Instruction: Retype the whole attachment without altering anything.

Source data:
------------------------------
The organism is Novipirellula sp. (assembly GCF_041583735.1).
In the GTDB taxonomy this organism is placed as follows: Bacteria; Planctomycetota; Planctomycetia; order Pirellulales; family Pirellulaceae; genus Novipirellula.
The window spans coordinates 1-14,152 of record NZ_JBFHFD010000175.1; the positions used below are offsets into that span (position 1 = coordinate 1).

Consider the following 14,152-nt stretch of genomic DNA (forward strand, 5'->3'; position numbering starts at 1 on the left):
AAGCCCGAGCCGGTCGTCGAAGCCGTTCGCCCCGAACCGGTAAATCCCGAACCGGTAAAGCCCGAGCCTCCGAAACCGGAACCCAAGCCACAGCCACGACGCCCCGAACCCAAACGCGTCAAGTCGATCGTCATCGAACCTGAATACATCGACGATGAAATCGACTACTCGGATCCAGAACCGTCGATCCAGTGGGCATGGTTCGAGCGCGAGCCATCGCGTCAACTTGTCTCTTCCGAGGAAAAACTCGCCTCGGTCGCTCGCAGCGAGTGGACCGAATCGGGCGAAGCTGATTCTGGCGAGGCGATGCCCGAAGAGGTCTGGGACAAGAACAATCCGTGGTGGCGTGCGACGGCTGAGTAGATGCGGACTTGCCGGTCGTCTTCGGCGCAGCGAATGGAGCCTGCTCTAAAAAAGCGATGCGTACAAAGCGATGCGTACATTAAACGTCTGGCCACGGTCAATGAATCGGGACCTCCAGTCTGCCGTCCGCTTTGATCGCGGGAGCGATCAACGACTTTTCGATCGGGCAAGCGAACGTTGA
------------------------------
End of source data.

The organism is Novipirellula sp. (assembly GCF_041583735.1).
In the GTDB taxonomy this organism is placed as follows: Bacteria; Planctomycetota; Planctomycetia; order Pirellulales; family Pirellulaceae; genus Novipirellula.
The window spans coordinates 1-14,152 of record NZ_JBFHFD010000175.1; the positions used below are offsets into that span (position 1 = coordinate 1).

Consider the following 14,152-nt stretch of genomic DNA (forward strand, 5'->3'; position numbering starts at 1 on the left):
AAGCCCGAGCCGGTCGTCGAAGCCGTTCGCCCCGAACCGGTAAATCCCGAACCGGTAAAGCCCGAGCCTCCGAAACCGGAACCCAAGCCACAGCCACGACGCCCCGAACCCAAACGCGTCAAGTCGATCGTCATCGAACCTGAATACATCGACGATGAAATCGACTACTCGGATCCAGAACCGTCGATCCAGTGGGCATGGTTCGAGCGCGAGCCATCGCGTCAACTTGTCTCTTCCGAGGAAAAACTCGCCTCGGTCGCTCGCAGCGAGTGGACCGAATCGGGCGAAGCTGATTCTGGCGAGGCGATGCCCGAAGAGGTCTGGGACAAGAACAATCCGTGGTGGCGTGCGACGGCTGAGTAGATGCGGACTTGCCGGTCGTCTTCGGCGCAGCGAATGGAGCCTGCTCTAAAAAAGCGATGCGTACAAAGCGATGCGTACATTAAACGTCTGGCCACGGTCAATGAATCGGGACCTCCAGTCTGCCGTCCGCTTTGATCGCGGGAGCGATCAACGACTTTTCGATCGGGCAAGCGAACGTTGA